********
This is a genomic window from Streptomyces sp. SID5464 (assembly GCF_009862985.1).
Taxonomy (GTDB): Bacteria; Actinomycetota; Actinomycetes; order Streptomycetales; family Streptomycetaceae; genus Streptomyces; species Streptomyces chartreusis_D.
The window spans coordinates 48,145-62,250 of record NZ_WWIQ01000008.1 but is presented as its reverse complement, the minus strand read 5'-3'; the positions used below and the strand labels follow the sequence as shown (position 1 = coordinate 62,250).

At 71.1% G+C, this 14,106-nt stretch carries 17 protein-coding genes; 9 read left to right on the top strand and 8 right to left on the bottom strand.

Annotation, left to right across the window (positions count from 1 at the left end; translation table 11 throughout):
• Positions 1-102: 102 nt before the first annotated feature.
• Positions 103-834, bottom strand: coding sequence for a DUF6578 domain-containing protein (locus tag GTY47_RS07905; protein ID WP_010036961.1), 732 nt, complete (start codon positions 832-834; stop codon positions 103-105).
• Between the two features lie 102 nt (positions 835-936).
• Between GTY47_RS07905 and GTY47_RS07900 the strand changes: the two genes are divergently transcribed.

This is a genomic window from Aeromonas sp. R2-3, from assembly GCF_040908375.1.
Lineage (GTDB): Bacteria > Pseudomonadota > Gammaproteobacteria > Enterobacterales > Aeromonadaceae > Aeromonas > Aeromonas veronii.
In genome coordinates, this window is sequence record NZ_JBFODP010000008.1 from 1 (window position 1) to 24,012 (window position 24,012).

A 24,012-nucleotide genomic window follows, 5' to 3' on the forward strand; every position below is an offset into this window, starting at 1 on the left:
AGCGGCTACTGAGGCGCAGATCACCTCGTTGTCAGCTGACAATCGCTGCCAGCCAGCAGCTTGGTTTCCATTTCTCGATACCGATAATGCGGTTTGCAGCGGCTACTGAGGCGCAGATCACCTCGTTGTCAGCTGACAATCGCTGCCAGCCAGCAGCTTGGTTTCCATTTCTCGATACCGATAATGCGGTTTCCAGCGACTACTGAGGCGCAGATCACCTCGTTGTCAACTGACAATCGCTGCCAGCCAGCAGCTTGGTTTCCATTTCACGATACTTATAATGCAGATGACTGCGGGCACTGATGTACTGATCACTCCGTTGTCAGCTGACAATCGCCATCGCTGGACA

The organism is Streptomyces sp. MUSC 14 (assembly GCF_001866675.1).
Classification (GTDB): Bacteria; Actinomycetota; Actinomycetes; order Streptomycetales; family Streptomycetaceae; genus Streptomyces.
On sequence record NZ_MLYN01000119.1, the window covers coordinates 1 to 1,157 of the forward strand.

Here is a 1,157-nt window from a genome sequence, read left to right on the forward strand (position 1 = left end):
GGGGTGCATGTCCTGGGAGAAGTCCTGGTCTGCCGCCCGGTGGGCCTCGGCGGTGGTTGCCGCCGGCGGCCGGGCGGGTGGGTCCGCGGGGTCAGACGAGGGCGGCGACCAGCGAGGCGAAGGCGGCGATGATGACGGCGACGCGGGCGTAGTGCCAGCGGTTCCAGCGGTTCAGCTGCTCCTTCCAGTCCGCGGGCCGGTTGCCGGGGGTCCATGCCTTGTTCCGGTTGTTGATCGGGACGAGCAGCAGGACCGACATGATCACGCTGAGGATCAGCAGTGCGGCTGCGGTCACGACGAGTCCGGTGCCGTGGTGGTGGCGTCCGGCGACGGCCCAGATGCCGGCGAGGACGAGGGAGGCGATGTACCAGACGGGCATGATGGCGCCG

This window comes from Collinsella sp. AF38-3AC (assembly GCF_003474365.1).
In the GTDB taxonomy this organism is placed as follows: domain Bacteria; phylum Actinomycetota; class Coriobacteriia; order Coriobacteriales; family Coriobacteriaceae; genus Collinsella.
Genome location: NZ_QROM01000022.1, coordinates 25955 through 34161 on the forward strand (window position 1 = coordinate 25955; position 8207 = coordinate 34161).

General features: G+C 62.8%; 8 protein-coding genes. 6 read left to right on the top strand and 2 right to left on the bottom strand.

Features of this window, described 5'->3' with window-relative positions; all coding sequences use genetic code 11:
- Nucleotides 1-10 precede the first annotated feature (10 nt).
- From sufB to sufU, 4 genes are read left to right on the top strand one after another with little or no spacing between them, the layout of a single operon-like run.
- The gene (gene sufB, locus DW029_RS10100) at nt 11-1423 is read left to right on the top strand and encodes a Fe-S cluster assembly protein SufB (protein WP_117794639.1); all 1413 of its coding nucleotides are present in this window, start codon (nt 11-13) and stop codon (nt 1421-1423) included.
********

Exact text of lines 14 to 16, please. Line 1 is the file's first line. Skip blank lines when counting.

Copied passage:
AGCGGCTACTGAGGCGCAGATCACCTCGTTGTCAGCTGACAATCGCTGCCAGCCAGCAGCTTGGTTTCCATTTCTCGATACCGATAATGCGGTTTGCAGCGGCTACTGAGGCGCAGATCACCTCGTTGTCAGCTGACAATCGCTGCCAGCCAGCAGCTTGGTTTCCATTTCTCGATACCGATAATGCGGTTTCCAGCGACTACTGAGGCGCAGATCACCTCGTTGTCAACTGACAATCGCTGCCAGCCAGCAGCTTGGTTTCCATTTCACGATACTTATAATGCAGATGACTGCGGGCACTGATGTACTGATCACTCCGTTGTCAGCTGACAATCGCCATCGCTGGACA

The organism is Streptomyces sp. MUSC 14 (assembly GCF_001866675.1).
Classification (GTDB): Bacteria; Actinomycetota; Actinomycetes; order Streptomycetales; family Streptomycetaceae; genus Streptomyces.